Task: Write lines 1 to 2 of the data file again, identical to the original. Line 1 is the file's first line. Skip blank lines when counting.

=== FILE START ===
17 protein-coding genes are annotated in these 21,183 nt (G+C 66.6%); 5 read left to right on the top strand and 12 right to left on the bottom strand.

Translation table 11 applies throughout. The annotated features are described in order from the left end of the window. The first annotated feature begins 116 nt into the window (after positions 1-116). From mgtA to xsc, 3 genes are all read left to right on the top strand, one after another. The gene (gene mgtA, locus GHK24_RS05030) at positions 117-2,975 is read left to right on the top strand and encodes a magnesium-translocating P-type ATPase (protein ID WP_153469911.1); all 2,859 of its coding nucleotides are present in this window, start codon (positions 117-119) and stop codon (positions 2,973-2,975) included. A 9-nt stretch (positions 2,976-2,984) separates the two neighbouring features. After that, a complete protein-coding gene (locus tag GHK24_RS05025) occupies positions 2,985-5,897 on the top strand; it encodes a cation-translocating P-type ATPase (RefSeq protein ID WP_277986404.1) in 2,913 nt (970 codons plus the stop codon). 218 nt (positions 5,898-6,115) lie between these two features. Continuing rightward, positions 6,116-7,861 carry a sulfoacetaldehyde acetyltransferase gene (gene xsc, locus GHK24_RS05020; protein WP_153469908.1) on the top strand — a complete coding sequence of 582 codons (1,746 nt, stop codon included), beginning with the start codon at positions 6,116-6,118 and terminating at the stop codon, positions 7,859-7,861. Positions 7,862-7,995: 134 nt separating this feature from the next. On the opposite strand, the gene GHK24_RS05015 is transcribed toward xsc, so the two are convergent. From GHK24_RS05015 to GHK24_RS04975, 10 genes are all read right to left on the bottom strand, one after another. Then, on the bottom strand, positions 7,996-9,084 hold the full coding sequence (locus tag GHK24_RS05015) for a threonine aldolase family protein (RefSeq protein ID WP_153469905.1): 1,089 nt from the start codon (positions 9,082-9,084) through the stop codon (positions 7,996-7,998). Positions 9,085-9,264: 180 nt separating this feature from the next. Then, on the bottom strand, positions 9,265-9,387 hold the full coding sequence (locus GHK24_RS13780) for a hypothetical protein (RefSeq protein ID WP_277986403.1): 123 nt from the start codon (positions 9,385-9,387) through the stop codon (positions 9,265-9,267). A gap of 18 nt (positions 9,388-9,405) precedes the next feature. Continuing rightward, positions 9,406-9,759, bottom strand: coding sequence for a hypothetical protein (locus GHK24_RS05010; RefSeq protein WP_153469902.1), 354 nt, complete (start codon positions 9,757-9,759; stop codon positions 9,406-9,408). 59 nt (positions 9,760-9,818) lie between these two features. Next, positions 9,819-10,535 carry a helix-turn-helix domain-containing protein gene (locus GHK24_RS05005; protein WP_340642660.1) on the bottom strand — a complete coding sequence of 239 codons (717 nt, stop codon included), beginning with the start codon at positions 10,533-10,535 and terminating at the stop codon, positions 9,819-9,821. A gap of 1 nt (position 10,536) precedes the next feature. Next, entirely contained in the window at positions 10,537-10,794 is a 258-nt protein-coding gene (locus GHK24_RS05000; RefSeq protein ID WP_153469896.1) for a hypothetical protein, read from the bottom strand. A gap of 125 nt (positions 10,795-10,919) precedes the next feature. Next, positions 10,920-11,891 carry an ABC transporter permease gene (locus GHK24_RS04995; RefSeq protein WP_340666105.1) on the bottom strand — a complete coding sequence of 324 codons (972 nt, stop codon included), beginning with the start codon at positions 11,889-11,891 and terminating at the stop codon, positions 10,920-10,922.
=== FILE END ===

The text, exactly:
17 protein-coding genes are annotated in these 21,183 nt (G+C 66.6%); 5 read left to right on the top strand and 12 right to left on the bottom strand.

Translation table 11 applies throughout. The annotated features are described in order from the left end of the window. The first annotated feature begins 116 nt into the window (after positions 1-116). From mgtA to xsc, 3 genes are all read left to right on the top strand, one after another. The gene (gene mgtA, locus GHK24_RS05030) at positions 117-2,975 is read left to right on the top strand and encodes a magnesium-translocating P-type ATPase (protein ID WP_153469911.1); all 2,859 of its coding nucleotides are present in this window, start codon (positions 117-119) and stop codon (positions 2,973-2,975) included. A 9-nt stretch (positions 2,976-2,984) separates the two neighbouring features. After that, a complete protein-coding gene (locus tag GHK24_RS05025) occupies positions 2,985-5,897 on the top strand; it encodes a cation-translocating P-type ATPase (RefSeq protein ID WP_277986404.1) in 2,913 nt (970 codons plus the stop codon). 218 nt (positions 5,898-6,115) lie between these two features. Continuing rightward, positions 6,116-7,861 carry a sulfoacetaldehyde acetyltransferase gene (gene xsc, locus GHK24_RS05020; protein WP_153469908.1) on the top strand — a complete coding sequence of 582 codons (1,746 nt, stop codon included), beginning with the start codon at positions 6,116-6,118 and terminating at the stop codon, positions 7,859-7,861. Positions 7,862-7,995: 134 nt separating this feature from the next. On the opposite strand, the gene GHK24_RS05015 is transcribed toward xsc, so the two are convergent. From GHK24_RS05015 to GHK24_RS04975, 10 genes are all read right to left on the bottom strand, one after another. Then, on the bottom strand, positions 7,996-9,084 hold the full coding sequence (locus tag GHK24_RS05015) for a threonine aldolase family protein (RefSeq protein ID WP_153469905.1): 1,089 nt from the start codon (positions 9,082-9,084) through the stop codon (positions 7,996-7,998). Positions 9,085-9,264: 180 nt separating this feature from the next. Then, on the bottom strand, positions 9,265-9,387 hold the full coding sequence (locus GHK24_RS13780) for a hypothetical protein (RefSeq protein ID WP_277986403.1): 123 nt from the start codon (positions 9,385-9,387) through the stop codon (positions 9,265-9,267). A gap of 18 nt (positions 9,388-9,405) precedes the next feature. Continuing rightward, positions 9,406-9,759, bottom strand: coding sequence for a hypothetical protein (locus GHK24_RS05010; RefSeq protein WP_153469902.1), 354 nt, complete (start codon positions 9,757-9,759; stop codon positions 9,406-9,408). 59 nt (positions 9,760-9,818) lie between these two features. Next, positions 9,819-10,535 carry a helix-turn-helix domain-containing protein gene (locus GHK24_RS05005; protein WP_340642660.1) on the bottom strand — a complete coding sequence of 239 codons (717 nt, stop codon included), beginning with the start codon at positions 10,533-10,535 and terminating at the stop codon, positions 9,819-9,821. A gap of 1 nt (position 10,536) precedes the next feature. Next, entirely contained in the window at positions 10,537-10,794 is a 258-nt protein-coding gene (locus GHK24_RS05000; RefSeq protein ID WP_153469896.1) for a hypothetical protein, read from the bottom strand. A gap of 125 nt (positions 10,795-10,919) precedes the next feature. Next, positions 10,920-11,891 carry an ABC transporter permease gene (locus GHK24_RS04995; RefSeq protein WP_340666105.1) on the bottom strand — a complete coding sequence of 324 codons (972 nt, stop codon included), beginning with the start codon at positions 11,889-11,891 and terminating at the stop codon, positions 10,920-10,922.